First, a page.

The St. Louis Blues are a complete team in many ways. They have a deep forward group already, with prospects like Jordan Kyrou and Klim Kostin potentially there to supplement the team. Their goaltending has gone from a major concern to a source of strength thanks to the arrival of Jordan Binnington. And for many years, the team’s defensive core has been its biggest strength.
With that said, the defense has grown a little stale in recent seasons. They have had essentially the same group there for many years, and it’s safe to question if it’s time for a shakeup. One option for that shakeup would be pursuing pending unrestricted free agent (UFA) left-handed defenseman Jake Gardiner, who has played his whole career for the Toronto Maple Leafs. Could Gardiner provide the offensive boost the Blues need?
Who Is Jake Gardiner?
Gardiner has been an essential part of the Maple Leafs’ blue line since he arrived in the 2011-12 season. A former first-round pick of the Anaheim Ducks, he arrived in Toronto when the Ducks acquired François Beauchemin in 2011. Since debuting with the Maple Leafs, he has played in 551 games and has collected 245 points, with 73 of those coming on the power play.
Gardiner is known as a quality possession player who blends offensive skill with defensive reliability (for the most part, as we’ll discuss in a moment). In his career, he has never had a Corsi-For percentage (CF%), a statistic which measures possession, lower than 50%, and it has been 53% or above for each of the last five seasons. That’s a very good number and indicates that he is a strong possessor of the puck (for comparison on the Blues, Joel Edmundson has not posted a mark above 53% in his career yet.)
The one consistent knock on the defenseman is his tendency to disappear in the playoffs. It happened most recently in Game 7 of the Maple Leafs’ series against the Boston Bruins, and resulted in widespread criticism of Gardiner once again in Toronto. It’s possible that this truly is an inescapable shortcoming in his game, but it is equally likely that it is a mental byproduct of the pressure that comes from playing in Toronto. Whatever team signs him will have to take the chance that the latter is the case.
What About Edmundson?
Blues fans may be thinking, “Gardiner seems like a decent player, but isn’t the team already set on the left side?” While it’s true that the St. Louis has already re-signed Jay Bouwmeester and controls Edmundson and Vince Dunn’s futures, there is an argument to be made that they should consider trading Edmundson’s restricted free agent rights and plugging in someone else.
Edmundson is something of an enigma for the Blues. A big, physical defenseman, he has been an important part of the team’s defensive core, and was one of their only consistent players when the team struggled early in the season. But his game is limited, he isn’t a particularly good skater, and he offers absolutely no offensive upside. And, not unlike Gardiner, he hasn’t looked particularly good in the postseason.
Given Edmundson’s contributions to the team, he will likely expect to be paid like a top-four if not a top pairing defenseman. According to EvolvingWild, a Twitter account focused on advanced hockey stats and contract projections, his contract projects to be valued at roughly $4.8 million over six years. While that’s not an unfair deal, one wonders if the team should commit to paying a one-dimensional defenseman that much for that long.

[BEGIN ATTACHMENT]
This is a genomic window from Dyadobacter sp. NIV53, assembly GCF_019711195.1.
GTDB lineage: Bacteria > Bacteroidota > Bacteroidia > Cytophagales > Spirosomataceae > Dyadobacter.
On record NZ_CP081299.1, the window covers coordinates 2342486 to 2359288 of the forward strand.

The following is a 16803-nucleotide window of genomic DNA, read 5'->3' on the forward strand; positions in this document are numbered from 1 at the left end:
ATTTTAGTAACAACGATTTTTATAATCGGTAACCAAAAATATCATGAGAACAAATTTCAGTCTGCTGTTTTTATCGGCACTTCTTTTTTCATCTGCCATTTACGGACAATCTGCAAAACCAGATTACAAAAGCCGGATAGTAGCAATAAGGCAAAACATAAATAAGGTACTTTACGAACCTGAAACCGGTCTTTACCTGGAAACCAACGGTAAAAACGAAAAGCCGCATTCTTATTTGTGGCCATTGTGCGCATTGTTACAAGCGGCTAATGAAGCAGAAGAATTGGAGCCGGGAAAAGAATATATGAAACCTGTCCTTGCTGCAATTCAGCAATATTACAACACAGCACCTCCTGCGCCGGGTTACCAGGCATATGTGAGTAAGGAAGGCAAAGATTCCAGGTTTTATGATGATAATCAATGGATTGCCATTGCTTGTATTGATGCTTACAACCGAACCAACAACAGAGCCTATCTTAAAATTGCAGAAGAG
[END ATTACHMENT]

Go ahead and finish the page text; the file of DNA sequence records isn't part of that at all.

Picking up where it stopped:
The differences between Gardiner and Edmundson are significant. The Maple Leafs’ defender has a much more well-rounded game and is a drastically better skater. He fits much better in the Blues’ top-four than does Edmundson, though the latter is virtually guaranteed that role if he signs a contract like the one discussed.
Dunn, Perunovich, and Others
The other complication with potentially signing Gardiner is the impact it might have on Dunn’s playing time, but that actually may not be an issue. Dunn already loses playing time to Edmundson and Bowumeester, but if the former were traded and Gardiner were signed, a clearer role would emerge for Dunn. He would be the unquestioned No. 2 going forward, as Bouwmeester re-signed just for one season and is approaching the end of his career.
Beyond Bouwmeester, the Blues have a number of solid prospects on the left side, but the best of these is Scott Perunovich, a top player in college this season. He projects to be a similar player to Dunn and Gardiner, so it may not be wise to keep all three. But that is a decision to be made at a later date, when Perunovich is actually ready for the NHL.
Will Armstrong Pull the Trigger?
Naturally, these decisions aren’t made by fans or writers, but by general managers. Would the Blues’ GM Doug Armstrong be willing to take a chance on a big contract like the one Gardiner will command?
While Armstrong has shown a willingness to pursue big free agents in the past, it seems unlikely that he’d make the decision both to sign Gardiner and trade Edmundson (which seem like logically consequential moves). Gardiner would be a great fit for the Blues, but he might simply come at too high a price tag for them to take the plunge.
Stephen Ground is an author with The Hockey Writers and is co-host of the Two Guys No Cup Podcast. He enjoys studying the numbers and providing fresh looks at various stories.